50th session of the UN Human Rights Council (June 13)
Chinese crimes should be investigated by a UN Special Rapporteur
On the occasion of the 50th session of the UN Human Rights Council in Geneva – which is scheduled for June 13 – the Society for Threatened Peoples (STP) calls for the appointment of a UN Special Rapporteur on China, emphasizing that the Federal Republic of Germany should advocate for this together with allied states. Also, the High Commissioner for Human Rights, Michelle Bachelet, should finally release her report on the human rights situation in Xinjiang / East Turkestan.
"The EU Parliament issued a groundbreaking resolution on Thursday, stating that the Chinese government is responsible for crimes against humanity against the Uyghurs and other Turkic peoples. According to the resolution, there are serious indications that these crimes have to be seen as genocide crimes," stated Hanno Schedler, STP expert on genocide prevention and the Responsibility to Protect. "Five years ago, the Chinese government started to lock up hundreds of thousands of people in internment camps and prisons. Until today, it lies about what it is doing to the Uyghur and Kazakh people every day: In Xinjiang, torture, relentless political indoctrination, long prison sentences, and forced sterilization of women are still commonplace."
Meanwhile, the Communist Party of China (CPC) also continues its war on the language and the culture of the people of Tibet. By destroying Buddha statues and sending hundreds of thousands of Tibetan children into state-run boarding schools, the CPC is trying to force the people there to toe the party line. "Even 27 years after the Chinese government ordered the 11th Panchen Lama, Gedhun Choekyi Nyima, to be abducted, his whereabouts are still unknown. He was kidnapped as a six-year-old – and the CPC then installed its own Panchen Lama. The fate of the abduction victim should be addressed during the 50th session of the Human Rights Council," Schedler added. The Panchen Lama is one of the most important religious leaders in Tibetan Buddhism. The Chinese government does not only have an eye on religious personalities, but also on Tibetan writers. Four days ago, it became known that the Tibetan writer Rongwo Gangkar, who had disappeared more than a year ago, is in Chinese custody. According to Radio Free Asia, the 48-year-old was probably arrested in early 2021. "Tibetan writers are important for keeping the Tibetan culture and language alive. The CPC is trying to 'reeducate' them as well. As the Chinese government has stepped up its measures to oppress unwelcome nationalities, the democratic states must find an unequivocal response: A Special Rapporteur for China would be an important signal to those who are fighting for human rights in China and who have so far felt left alone by Michelle Bachelet," Schedler explained.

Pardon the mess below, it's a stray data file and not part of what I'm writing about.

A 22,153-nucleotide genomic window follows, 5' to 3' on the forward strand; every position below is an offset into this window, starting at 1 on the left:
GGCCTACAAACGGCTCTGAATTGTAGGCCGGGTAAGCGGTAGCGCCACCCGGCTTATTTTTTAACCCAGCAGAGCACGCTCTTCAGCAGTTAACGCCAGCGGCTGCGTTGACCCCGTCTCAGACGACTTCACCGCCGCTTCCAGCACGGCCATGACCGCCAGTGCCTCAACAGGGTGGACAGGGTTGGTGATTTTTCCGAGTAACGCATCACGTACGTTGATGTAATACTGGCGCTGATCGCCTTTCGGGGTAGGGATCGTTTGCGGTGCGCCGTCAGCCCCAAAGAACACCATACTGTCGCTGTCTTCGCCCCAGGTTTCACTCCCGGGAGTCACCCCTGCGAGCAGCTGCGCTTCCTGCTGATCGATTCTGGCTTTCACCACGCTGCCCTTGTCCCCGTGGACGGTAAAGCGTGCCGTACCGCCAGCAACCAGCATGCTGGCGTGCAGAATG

Hanno Schedler is available for further questions: email@example.com